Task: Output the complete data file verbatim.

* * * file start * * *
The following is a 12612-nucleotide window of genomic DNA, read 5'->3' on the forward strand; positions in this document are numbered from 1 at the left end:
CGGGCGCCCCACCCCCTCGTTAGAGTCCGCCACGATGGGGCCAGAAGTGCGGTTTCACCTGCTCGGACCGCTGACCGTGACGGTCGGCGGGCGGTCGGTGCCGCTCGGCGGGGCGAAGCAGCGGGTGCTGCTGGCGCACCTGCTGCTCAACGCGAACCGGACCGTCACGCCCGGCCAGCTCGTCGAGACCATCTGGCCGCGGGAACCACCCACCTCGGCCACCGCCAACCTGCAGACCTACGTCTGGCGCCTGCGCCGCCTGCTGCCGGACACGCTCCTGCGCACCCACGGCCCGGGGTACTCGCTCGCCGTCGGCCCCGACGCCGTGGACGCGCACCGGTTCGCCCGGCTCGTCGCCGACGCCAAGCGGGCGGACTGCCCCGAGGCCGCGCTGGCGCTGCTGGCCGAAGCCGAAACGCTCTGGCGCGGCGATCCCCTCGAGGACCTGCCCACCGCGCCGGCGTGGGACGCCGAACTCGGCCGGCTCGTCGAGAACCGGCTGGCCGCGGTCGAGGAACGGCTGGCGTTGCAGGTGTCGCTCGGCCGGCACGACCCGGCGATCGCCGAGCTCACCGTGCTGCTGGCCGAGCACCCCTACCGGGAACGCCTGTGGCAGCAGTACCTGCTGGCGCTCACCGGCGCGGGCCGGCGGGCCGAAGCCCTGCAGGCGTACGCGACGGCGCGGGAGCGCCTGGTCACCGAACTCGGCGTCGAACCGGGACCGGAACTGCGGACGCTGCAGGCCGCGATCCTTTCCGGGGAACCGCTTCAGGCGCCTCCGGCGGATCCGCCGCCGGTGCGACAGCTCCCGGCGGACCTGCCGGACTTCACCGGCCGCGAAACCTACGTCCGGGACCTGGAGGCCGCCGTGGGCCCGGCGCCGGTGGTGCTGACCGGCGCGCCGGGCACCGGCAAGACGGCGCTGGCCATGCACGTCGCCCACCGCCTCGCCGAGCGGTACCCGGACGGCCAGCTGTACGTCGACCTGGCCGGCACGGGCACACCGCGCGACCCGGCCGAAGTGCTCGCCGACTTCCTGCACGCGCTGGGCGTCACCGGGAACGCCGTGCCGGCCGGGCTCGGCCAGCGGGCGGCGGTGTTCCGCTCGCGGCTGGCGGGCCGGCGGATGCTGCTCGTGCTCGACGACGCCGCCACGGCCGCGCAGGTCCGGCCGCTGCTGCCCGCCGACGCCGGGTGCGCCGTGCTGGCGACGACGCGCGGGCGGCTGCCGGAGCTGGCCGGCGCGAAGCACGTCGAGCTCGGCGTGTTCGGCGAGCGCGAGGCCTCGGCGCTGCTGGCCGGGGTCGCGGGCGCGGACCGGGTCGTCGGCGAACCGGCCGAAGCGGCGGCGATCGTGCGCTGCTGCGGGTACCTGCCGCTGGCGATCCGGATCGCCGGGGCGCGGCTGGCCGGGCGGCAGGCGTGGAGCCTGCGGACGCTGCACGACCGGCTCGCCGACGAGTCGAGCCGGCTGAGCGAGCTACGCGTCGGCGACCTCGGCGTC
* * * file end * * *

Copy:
The following is a 12612-nucleotide window of genomic DNA, read 5'->3' on the forward strand; positions in this document are numbered from 1 at the left end:
CGGGCGCCCCACCCCCTCGTTAGAGTCCGCCACGATGGGGCCAGAAGTGCGGTTTCACCTGCTCGGACCGCTGACCGTGACGGTCGGCGGGCGGTCGGTGCCGCTCGGCGGGGCGAAGCAGCGGGTGCTGCTGGCGCACCTGCTGCTCAACGCGAACCGGACCGTCACGCCCGGCCAGCTCGTCGAGACCATCTGGCCGCGGGAACCACCCACCTCGGCCACCGCCAACCTGCAGACCTACGTCTGGCGCCTGCGCCGCCTGCTGCCGGACACGCTCCTGCGCACCCACGGCCCGGGGTACTCGCTCGCCGTCGGCCCCGACGCCGTGGACGCGCACCGGTTCGCCCGGCTCGTCGCCGACGCCAAGCGGGCGGACTGCCCCGAGGCCGCGCTGGCGCTGCTGGCCGAAGCCGAAACGCTCTGGCGCGGCGATCCCCTCGAGGACCTGCCCACCGCGCCGGCGTGGGACGCCGAACTCGGCCGGCTCGTCGAGAACCGGCTGGCCGCGGTCGAGGAACGGCTGGCGTTGCAGGTGTCGCTCGGCCGGCACGACCCGGCGATCGCCGAGCTCACCGTGCTGCTGGCCGAGCACCCCTACCGGGAACGCCTGTGGCAGCAGTACCTGCTGGCGCTCACCGGCGCGGGCCGGCGGGCCGAAGCCCTGCAGGCGTACGCGACGGCGCGGGAGCGCCTGGTCACCGAACTCGGCGTCGAACCGGGACCGGAACTGCGGACGCTGCAGGCCGCGATCCTTTCCGGGGAACCGCTTCAGGCGCCTCCGGCGGATCCGCCGCCGGTGCGACAGCTCCCGGCGGACCTGCCGGACTTCACCGGCCGCGAAACCTACGTCCGGGACCTGGAGGCCGCCGTGGGCCCGGCGCCGGTGGTGCTGACCGGCGCGCCGGGCACCGGCAAGACGGCGCTGGCCATGCACGTCGCCCACCGCCTCGCCGAGCGGTACCCGGACGGCCAGCTGTACGTCGACCTGGCCGGCACGGGCACACCGCGCGACCCGGCCGAAGTGCTCGCCGACTTCCTGCACGCGCTGGGCGTCACCGGGAACGCCGTGCCGGCCGGGCTCGGCCAGCGGGCGGCGGTGTTCCGCTCGCGGCTGGCGGGCCGGCGGATGCTGCTCGTGCTCGACGACGCCGCCACGGCCGCGCAGGTCCGGCCGCTGCTGCCCGCCGACGCCGGGTGCGCCGTGCTGGCGACGACGCGCGGGCGGCTGCCGGAGCTGGCCGGCGCGAAGCACGTCGAGCTCGGCGTGTTCGGCGAGCGCGAGGCCTCGGCGCTGCTGGCCGGGGTCGCGGGCGCGGACCGGGTCGTCGGCGAACCGGCCGAAGCGGCGGCGATCGTGCGCTGCTGCGGGTACCTGCCGCTGGCGATCCGGATCGCCGGGGCGCGGCTGGCCGGGCGGCAGGCGTGGAGCCTGCGGACGCTGCACGACCGGCTCGCCGACGAGTCGAGCCGGCTGAGCGAGCTACGCGTCGGCGACCTCGGCGTC